Seated inside Muloza Magistrate’s Court, members of Njema Area Development Committee (ADC) in Mulanje go through one project after another, evaluating the projects’ successes and challenges.
Like a teacher marking end-of-term examinations, the ADC gives credit to the contractor who has successfully finished his or her project.
Against the contractor whose project has stalled, the committee puts a zero to show its dissatisfaction.
“We’ve been doing this for four months. We conduct these meetings fortnightly to assess the progress of projects taking place in our area,” explained 33-year-old Catherine Mussa, an executive member of the ADC.
Njema ADC is among development committees and community-based organisations (CBOs) that recently underwent intensive training in the two tenets of good governance—transparency and accountability, courtesy of Pan African Civic Educators Network (Pacenet).
Pacenet is implementing a project titled ‘Enhancing Citizen Action for Accountable and Responsive Local Governance’ in Mulanje with financial support from Hivos—a Zimbabwe-based human rights organisation.
Locals have dubbed the project ‘Zotheka’ (It is possible), to signify that it is possible for grassroots people to demand transparency and accountability from duty-bearers.
The project, which started in October 2013 and is phasing out in October this year, targeted seven ADCs and CBOs in the areas of traditional authorities Chikumbu, Mabuka, Mthiramanja, Mkanda, Njema and Juma.
But, so far, nine ADCs and seven CBOs have already benefitted from the tranings Pacenet conducted.
“This is because there were two ADCs in some areas and the organisation felt these should not be left out,” says Steven Duwa, Pacenet executive director.
Duwa says the project aims at improving and strengthening citizen’s knowledge on local governance and the decentralisation system, thereby equipping the grassroots with skills for monitoring the performance of duty-bearing structures.
“Our goal is to revive and strengthen democratic, accountable and responsive local governance and improve the quality of service delivery at the grassroots level,” he explains.
Traditional Authority (T/A) Juma said the project has helped improve people’s knowledge of the right to development, local governance and its functions in the areas where it is being implemented.
Juma said Zotheka has also raised the level of confidence among community members and leaders to drive the development agenda with the council and to demand accountability and responsiveness from duty-bearers.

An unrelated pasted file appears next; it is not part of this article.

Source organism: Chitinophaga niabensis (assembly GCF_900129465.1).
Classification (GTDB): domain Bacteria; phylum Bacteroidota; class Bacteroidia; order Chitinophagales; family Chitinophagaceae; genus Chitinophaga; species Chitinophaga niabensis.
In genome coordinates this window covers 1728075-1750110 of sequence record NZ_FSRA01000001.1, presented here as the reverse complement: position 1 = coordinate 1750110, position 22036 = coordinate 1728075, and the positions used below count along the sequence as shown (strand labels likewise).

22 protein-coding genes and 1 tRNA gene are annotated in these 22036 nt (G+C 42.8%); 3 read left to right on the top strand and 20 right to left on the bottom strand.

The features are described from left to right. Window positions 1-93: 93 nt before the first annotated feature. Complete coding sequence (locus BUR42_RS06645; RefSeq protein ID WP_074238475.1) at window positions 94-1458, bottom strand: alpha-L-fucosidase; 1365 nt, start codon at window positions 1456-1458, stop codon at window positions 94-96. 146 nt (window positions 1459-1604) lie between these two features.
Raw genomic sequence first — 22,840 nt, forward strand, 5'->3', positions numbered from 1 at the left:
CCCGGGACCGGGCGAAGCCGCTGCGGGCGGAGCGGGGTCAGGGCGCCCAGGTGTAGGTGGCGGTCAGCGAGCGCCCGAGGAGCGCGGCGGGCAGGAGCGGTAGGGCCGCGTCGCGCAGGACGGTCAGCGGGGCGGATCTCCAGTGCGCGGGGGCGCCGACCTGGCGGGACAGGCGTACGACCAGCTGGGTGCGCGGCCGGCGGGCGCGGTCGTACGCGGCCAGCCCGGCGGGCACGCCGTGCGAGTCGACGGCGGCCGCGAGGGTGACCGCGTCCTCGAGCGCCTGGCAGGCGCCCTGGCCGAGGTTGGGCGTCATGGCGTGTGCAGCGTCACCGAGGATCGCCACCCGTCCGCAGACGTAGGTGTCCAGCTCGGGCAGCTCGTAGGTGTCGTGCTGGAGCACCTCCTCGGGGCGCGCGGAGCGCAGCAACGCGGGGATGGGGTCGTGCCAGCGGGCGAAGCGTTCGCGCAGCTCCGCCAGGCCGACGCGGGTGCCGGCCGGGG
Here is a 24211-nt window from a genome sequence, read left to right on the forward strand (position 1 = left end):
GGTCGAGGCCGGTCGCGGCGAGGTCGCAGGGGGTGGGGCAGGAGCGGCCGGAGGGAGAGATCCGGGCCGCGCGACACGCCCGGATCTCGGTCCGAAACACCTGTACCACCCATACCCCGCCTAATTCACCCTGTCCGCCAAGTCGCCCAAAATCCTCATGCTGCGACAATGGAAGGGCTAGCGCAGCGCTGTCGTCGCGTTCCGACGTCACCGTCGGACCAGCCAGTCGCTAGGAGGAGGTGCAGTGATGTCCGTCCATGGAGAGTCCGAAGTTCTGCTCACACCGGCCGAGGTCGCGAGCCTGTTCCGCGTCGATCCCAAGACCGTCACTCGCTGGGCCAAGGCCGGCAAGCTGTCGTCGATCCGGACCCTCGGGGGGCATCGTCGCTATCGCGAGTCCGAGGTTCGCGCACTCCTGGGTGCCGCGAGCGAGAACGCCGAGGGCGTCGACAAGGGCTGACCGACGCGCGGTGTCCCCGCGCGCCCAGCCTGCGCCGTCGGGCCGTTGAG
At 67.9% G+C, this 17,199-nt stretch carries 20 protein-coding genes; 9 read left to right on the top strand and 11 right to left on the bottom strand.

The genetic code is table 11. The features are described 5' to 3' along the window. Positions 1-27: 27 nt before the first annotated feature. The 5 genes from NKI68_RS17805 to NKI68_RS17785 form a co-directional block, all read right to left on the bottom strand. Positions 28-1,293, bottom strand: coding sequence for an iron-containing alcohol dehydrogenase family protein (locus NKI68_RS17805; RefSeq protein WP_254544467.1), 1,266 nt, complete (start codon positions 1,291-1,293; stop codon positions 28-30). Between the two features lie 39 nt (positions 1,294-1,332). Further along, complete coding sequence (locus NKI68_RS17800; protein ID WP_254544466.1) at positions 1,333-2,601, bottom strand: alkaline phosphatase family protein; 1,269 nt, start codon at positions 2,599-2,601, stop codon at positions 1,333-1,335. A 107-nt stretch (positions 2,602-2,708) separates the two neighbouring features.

“This project has helped us understand that public officers are there to serve our interests. Previously, we used to believe that civil servants are bosses and that we had to keep away from them, but now things have changed,” he explained.
Not only that. The project has also helped in mainstreaming gender inclusion.
Mussa confirmed that women in the district are now enjoying equal opportunities with men, including featuring in the hierarchy of ADCs and CBOs.
“This was not the case before. Our role was merely to prepare meals and the place where respective meetings were being conducted,” she explained.
Mussa said during their meetings, ADCs and CBOs do not forget to tackle other humanitarian issues such as poverty, unemployment; population growth, the HIV and Aids epidemic, and domestic violence.
She observed that until societies, governments and non-governmental organisations (NGOs) come together and make a concentrated effort to empower and grant equality to women, the world will be stuck in the past, and people will never truly realise its full and vigorous potential.
Duwa agrees, saying women’s economic empowerment could ease corruption and violence, promote greater environmental sustainability, and through education, contraception, and lower fertility rates, help lower HIV and Aids rates.
“If this kind of process is accepted by society, then it should be apparent that women’s education and economic empowerment is not only a matter of human rights, but also human security. Pacenet wants these to go together; hence, our approach to project implementation is always multi-pronged,” he stated.